"A clear" non-use of force pledge by Russia would be "necessary" for sustainable security arrangements in Georgia's breakaway regions, EU foreign ministers said on February 27.
Situation in the South Caucasus was discussed at a meeting of foreign ministers of the 27 EU countries in Brussels on Monday agenda of which was topped by developments in Syria. In a statement on South Caucasus after the meeting the foreign ministers said, that strengthened relations between the EU and the three countries in the South Caucasus "have opened new avenues and opportunities for the EU to support conflict settlement efforts in the region."
On Georgia the statement reiterates EU's support to the country's territorial integrity and expresses once again "concern about the continuing Russian military and security-related presence and infrastructure reinforcements in the Georgian breakaway regions of Abkhazia and South Ossetia." It also calls on Russia to fulfill its obligations under the August 12, 2008 ceasefire and its follow up agreement of September 8, 2008.
"The EU calls on the participants of the Geneva International Discussion to the conflict to continue to work together towards sustainable security arrangements. In this regard, a clear non-use of force commitment by Russia would be necessary," the EU foreign ministers said.
One of the aspect of security arrangement, discussed during the Geneva talks, launched after the August 2008 war, is non-use of force commitment, which Georgia has already unilaterally undertaken.
Russia refuses to reciprocate, citing that it is not a party into the conflict and instead is calling for a binding non-use of force treaties between Tbilisi and Tskhinvali, as well as between Tbilisi and Sokhumi. Moscow says that it wants to act as a guarantor of such a treaty together with Washington and Brussels.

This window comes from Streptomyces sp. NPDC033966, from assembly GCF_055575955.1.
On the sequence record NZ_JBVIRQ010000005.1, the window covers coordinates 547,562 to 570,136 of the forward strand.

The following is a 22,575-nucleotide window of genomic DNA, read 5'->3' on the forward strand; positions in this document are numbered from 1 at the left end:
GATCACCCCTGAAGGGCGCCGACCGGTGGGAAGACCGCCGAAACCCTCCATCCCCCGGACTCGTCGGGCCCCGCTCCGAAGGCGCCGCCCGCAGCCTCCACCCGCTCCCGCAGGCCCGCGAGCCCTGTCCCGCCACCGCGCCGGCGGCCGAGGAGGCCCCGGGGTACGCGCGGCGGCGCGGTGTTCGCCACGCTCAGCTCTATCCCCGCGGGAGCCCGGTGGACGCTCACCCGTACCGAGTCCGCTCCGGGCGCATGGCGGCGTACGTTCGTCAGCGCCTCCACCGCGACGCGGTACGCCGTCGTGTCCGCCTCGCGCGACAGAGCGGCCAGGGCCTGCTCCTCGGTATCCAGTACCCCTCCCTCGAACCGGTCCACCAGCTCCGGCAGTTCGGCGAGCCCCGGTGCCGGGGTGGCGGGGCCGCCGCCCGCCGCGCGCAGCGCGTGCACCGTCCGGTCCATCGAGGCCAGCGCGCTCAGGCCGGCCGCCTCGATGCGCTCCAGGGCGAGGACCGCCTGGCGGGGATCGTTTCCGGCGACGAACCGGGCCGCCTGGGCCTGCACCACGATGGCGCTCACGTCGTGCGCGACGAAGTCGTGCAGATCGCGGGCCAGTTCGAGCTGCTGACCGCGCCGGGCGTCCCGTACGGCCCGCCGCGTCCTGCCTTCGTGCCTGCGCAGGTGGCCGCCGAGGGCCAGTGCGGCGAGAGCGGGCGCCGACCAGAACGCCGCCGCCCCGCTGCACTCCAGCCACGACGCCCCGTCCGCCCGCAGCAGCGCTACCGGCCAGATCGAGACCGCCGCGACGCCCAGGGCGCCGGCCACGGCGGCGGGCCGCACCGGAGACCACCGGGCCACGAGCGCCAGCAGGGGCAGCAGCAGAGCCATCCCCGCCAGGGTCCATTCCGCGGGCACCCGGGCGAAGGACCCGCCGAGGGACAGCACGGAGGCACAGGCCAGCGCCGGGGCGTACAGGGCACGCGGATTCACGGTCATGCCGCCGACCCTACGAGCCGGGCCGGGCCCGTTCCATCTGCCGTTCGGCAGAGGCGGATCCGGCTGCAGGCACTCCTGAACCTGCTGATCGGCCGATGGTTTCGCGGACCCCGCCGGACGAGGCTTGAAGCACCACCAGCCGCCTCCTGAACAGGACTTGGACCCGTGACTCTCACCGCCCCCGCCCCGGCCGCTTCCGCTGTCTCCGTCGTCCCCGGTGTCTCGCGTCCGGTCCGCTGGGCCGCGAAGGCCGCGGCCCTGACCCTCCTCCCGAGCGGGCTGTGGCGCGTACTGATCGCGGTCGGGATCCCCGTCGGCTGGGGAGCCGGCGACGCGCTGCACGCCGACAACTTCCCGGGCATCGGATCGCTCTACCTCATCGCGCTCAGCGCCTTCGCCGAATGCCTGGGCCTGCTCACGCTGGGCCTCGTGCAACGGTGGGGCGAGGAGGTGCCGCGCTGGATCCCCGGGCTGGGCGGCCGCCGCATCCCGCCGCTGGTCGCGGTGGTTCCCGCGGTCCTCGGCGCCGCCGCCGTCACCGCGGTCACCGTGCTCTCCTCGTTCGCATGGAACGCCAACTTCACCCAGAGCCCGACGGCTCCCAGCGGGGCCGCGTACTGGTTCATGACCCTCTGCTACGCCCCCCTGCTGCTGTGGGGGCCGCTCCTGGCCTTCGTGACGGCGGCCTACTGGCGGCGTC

In the statement the EU foreign ministers reiterated commitment by Brussels "to remain engaged and involved in the stabilization and conflict resolution efforts in Georgia, including by continuing its engagement as co-chair in the Geneva Discussions, the efforts of the EUSR [EU special representative] for South Caucasus and the crisis in Georgia and the continued presence of the EU Monitoring Mission (EUMM)."
The EU foreign ministers welcomed "the steps undertaken by Georgia in implementing its strategy on engagement with the breakaway regions", but also called on Georgia to pursue "a more effective engagement policy and to take a pragmatic, positive and constructive approach to encourage trade, travel and investment across the Administrative Boundary Line" with the breakaway regions.
The EU also reiterated commitment to its approach of "nonrecognition and engagement policy" with the breakaway region - something the Abkhaz leader has recently slammed.
The EU foreign ministers said, that the EU would "enhance its engagement with the two breakaway regions, including to the benefit of the people living in these regions."
"This includes achieving greater EU visibility in the regions and active work to promote economic and trade relations, facilitate travel and start transformative and approximation work in line with its nonrecognition and engagement policy, in full respect of the principle of territorial integrity," the statement reads.
The EU also said it would continue efforts to help improve the situation of internally displaced persons in Georgia. While noting IDPs' "unconditional right to safe and dignified return", the EU also underlined the need "to enhance efforts to provide livelihood options and to provide conditions allowing those Internally Displaced Persons who choose to stay in Tbilisi administered territory to integrate fully into society."